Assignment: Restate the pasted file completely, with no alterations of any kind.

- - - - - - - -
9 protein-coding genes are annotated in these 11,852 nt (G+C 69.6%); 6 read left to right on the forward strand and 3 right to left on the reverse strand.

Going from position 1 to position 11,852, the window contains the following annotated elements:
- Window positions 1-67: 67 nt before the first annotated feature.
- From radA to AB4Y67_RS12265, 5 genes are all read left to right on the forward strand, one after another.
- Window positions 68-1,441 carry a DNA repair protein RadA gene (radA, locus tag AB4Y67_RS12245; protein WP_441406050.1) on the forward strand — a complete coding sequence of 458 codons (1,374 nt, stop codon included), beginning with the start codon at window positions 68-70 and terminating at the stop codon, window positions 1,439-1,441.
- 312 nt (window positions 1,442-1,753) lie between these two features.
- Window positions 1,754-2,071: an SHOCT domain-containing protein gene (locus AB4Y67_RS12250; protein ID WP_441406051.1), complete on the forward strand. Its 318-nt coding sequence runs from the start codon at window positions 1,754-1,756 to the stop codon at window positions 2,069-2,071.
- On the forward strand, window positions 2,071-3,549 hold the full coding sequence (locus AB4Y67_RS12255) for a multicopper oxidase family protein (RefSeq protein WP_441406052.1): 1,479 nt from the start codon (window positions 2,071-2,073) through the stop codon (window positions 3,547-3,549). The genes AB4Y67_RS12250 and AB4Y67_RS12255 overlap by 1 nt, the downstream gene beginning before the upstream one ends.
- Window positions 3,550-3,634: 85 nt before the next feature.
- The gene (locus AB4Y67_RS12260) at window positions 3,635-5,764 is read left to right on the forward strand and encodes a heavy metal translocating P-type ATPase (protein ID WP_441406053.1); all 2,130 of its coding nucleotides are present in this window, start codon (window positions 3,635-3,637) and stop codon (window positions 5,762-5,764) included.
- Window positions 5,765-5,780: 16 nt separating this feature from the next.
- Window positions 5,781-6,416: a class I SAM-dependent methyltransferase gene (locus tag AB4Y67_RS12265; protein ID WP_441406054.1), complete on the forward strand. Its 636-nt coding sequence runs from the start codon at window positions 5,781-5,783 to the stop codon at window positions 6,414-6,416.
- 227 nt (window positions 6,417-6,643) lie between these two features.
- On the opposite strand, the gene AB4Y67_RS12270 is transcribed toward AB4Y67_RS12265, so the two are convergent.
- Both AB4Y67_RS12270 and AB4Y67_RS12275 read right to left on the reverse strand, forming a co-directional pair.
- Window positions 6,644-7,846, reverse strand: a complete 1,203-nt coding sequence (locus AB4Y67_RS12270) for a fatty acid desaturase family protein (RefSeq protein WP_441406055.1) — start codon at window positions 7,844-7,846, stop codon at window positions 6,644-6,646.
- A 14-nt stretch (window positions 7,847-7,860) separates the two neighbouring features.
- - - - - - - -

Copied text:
9 protein-coding genes are annotated in these 11,852 nt (G+C 69.6%); 6 read left to right on the forward strand and 3 right to left on the reverse strand.

Going from position 1 to position 11,852, the window contains the following annotated elements:
- Window positions 1-67: 67 nt before the first annotated feature.
- From radA to AB4Y67_RS12265, 5 genes are all read left to right on the forward strand, one after another.
- Window positions 68-1,441 carry a DNA repair protein RadA gene (radA, locus tag AB4Y67_RS12245; protein WP_441406050.1) on the forward strand — a complete coding sequence of 458 codons (1,374 nt, stop codon included), beginning with the start codon at window positions 68-70 and terminating at the stop codon, window positions 1,439-1,441.
- 312 nt (window positions 1,442-1,753) lie between these two features.
- Window positions 1,754-2,071: an SHOCT domain-containing protein gene (locus AB4Y67_RS12250; protein ID WP_441406051.1), complete on the forward strand. Its 318-nt coding sequence runs from the start codon at window positions 1,754-1,756 to the stop codon at window positions 2,069-2,071.
- On the forward strand, window positions 2,071-3,549 hold the full coding sequence (locus AB4Y67_RS12255) for a multicopper oxidase family protein (RefSeq protein WP_441406052.1): 1,479 nt from the start codon (window positions 2,071-2,073) through the stop codon (window positions 3,547-3,549). The genes AB4Y67_RS12250 and AB4Y67_RS12255 overlap by 1 nt, the downstream gene beginning before the upstream one ends.
- Window positions 3,550-3,634: 85 nt before the next feature.
- The gene (locus AB4Y67_RS12260) at window positions 3,635-5,764 is read left to right on the forward strand and encodes a heavy metal translocating P-type ATPase (protein ID WP_441406053.1); all 2,130 of its coding nucleotides are present in this window, start codon (window positions 3,635-3,637) and stop codon (window positions 5,762-5,764) included.
- Window positions 5,765-5,780: 16 nt separating this feature from the next.
- Window positions 5,781-6,416: a class I SAM-dependent methyltransferase gene (locus tag AB4Y67_RS12265; protein ID WP_441406054.1), complete on the forward strand. Its 636-nt coding sequence runs from the start codon at window positions 5,781-5,783 to the stop codon at window positions 6,414-6,416.
- 227 nt (window positions 6,417-6,643) lie between these two features.
- On the opposite strand, the gene AB4Y67_RS12270 is transcribed toward AB4Y67_RS12265, so the two are convergent.
- Both AB4Y67_RS12270 and AB4Y67_RS12275 read right to left on the reverse strand, forming a co-directional pair.
- Window positions 6,644-7,846, reverse strand: a complete 1,203-nt coding sequence (locus AB4Y67_RS12270) for a fatty acid desaturase family protein (RefSeq protein WP_441406055.1) — start codon at window positions 7,844-7,846, stop codon at window positions 6,644-6,646.
- A 14-nt stretch (window positions 7,847-7,860) separates the two neighbouring features.